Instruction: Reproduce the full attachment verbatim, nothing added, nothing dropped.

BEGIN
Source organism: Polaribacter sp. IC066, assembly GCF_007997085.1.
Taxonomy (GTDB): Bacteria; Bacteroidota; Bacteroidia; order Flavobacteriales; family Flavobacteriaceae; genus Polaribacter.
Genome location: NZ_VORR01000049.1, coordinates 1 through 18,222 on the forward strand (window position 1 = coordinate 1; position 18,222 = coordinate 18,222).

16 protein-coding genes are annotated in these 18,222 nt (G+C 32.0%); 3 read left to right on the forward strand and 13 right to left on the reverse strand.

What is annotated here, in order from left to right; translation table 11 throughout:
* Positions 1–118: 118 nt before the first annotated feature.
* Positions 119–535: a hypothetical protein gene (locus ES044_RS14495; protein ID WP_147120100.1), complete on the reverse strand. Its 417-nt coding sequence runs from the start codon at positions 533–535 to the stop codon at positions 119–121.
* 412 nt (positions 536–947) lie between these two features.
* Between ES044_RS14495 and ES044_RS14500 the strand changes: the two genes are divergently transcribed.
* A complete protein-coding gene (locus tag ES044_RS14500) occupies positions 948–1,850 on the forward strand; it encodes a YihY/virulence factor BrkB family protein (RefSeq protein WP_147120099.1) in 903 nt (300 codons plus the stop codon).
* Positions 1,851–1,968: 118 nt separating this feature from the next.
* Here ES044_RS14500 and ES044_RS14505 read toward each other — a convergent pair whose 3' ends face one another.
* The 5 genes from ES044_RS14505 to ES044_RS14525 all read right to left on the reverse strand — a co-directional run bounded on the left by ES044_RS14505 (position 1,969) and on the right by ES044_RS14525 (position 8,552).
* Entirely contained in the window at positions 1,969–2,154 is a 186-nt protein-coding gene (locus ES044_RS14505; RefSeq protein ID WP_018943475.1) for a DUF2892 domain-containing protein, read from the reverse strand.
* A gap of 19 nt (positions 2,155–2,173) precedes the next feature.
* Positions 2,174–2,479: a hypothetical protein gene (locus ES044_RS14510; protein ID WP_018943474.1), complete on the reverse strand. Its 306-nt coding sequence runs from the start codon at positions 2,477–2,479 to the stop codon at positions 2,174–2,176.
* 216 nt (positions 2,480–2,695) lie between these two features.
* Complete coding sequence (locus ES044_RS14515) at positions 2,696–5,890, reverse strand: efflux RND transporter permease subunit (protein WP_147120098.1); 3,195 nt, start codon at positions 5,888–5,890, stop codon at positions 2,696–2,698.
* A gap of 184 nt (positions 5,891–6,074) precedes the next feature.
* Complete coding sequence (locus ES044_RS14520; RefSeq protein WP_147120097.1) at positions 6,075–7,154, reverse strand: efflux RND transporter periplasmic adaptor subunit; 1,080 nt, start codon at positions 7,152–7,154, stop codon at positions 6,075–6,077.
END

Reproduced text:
Source organism: Polaribacter sp. IC066, assembly GCF_007997085.1.
Taxonomy (GTDB): Bacteria; Bacteroidota; Bacteroidia; order Flavobacteriales; family Flavobacteriaceae; genus Polaribacter.
Genome location: NZ_VORR01000049.1, coordinates 1 through 18,222 on the forward strand (window position 1 = coordinate 1; position 18,222 = coordinate 18,222).

16 protein-coding genes are annotated in these 18,222 nt (G+C 32.0%); 3 read left to right on the forward strand and 13 right to left on the reverse strand.

What is annotated here, in order from left to right; translation table 11 throughout:
* Positions 1–118: 118 nt before the first annotated feature.
* Positions 119–535: a hypothetical protein gene (locus ES044_RS14495; protein ID WP_147120100.1), complete on the reverse strand. Its 417-nt coding sequence runs from the start codon at positions 533–535 to the stop codon at positions 119–121.
* 412 nt (positions 536–947) lie between these two features.
* Between ES044_RS14495 and ES044_RS14500 the strand changes: the two genes are divergently transcribed.
* A complete protein-coding gene (locus tag ES044_RS14500) occupies positions 948–1,850 on the forward strand; it encodes a YihY/virulence factor BrkB family protein (RefSeq protein WP_147120099.1) in 903 nt (300 codons plus the stop codon).
* Positions 1,851–1,968: 118 nt separating this feature from the next.
* Here ES044_RS14500 and ES044_RS14505 read toward each other — a convergent pair whose 3' ends face one another.
* The 5 genes from ES044_RS14505 to ES044_RS14525 all read right to left on the reverse strand — a co-directional run bounded on the left by ES044_RS14505 (position 1,969) and on the right by ES044_RS14525 (position 8,552).
* Entirely contained in the window at positions 1,969–2,154 is a 186-nt protein-coding gene (locus ES044_RS14505; RefSeq protein ID WP_018943475.1) for a DUF2892 domain-containing protein, read from the reverse strand.
* A gap of 19 nt (positions 2,155–2,173) precedes the next feature.
* Positions 2,174–2,479: a hypothetical protein gene (locus ES044_RS14510; protein ID WP_018943474.1), complete on the reverse strand. Its 306-nt coding sequence runs from the start codon at positions 2,477–2,479 to the stop codon at positions 2,174–2,176.
* 216 nt (positions 2,480–2,695) lie between these two features.
* Complete coding sequence (locus ES044_RS14515) at positions 2,696–5,890, reverse strand: efflux RND transporter permease subunit (protein WP_147120098.1); 3,195 nt, start codon at positions 5,888–5,890, stop codon at positions 2,696–2,698.
* A gap of 184 nt (positions 5,891–6,074) precedes the next feature.
* Complete coding sequence (locus ES044_RS14520; RefSeq protein WP_147120097.1) at positions 6,075–7,154, reverse strand: efflux RND transporter periplasmic adaptor subunit; 1,080 nt, start codon at positions 7,152–7,154, stop codon at positions 6,075–6,077.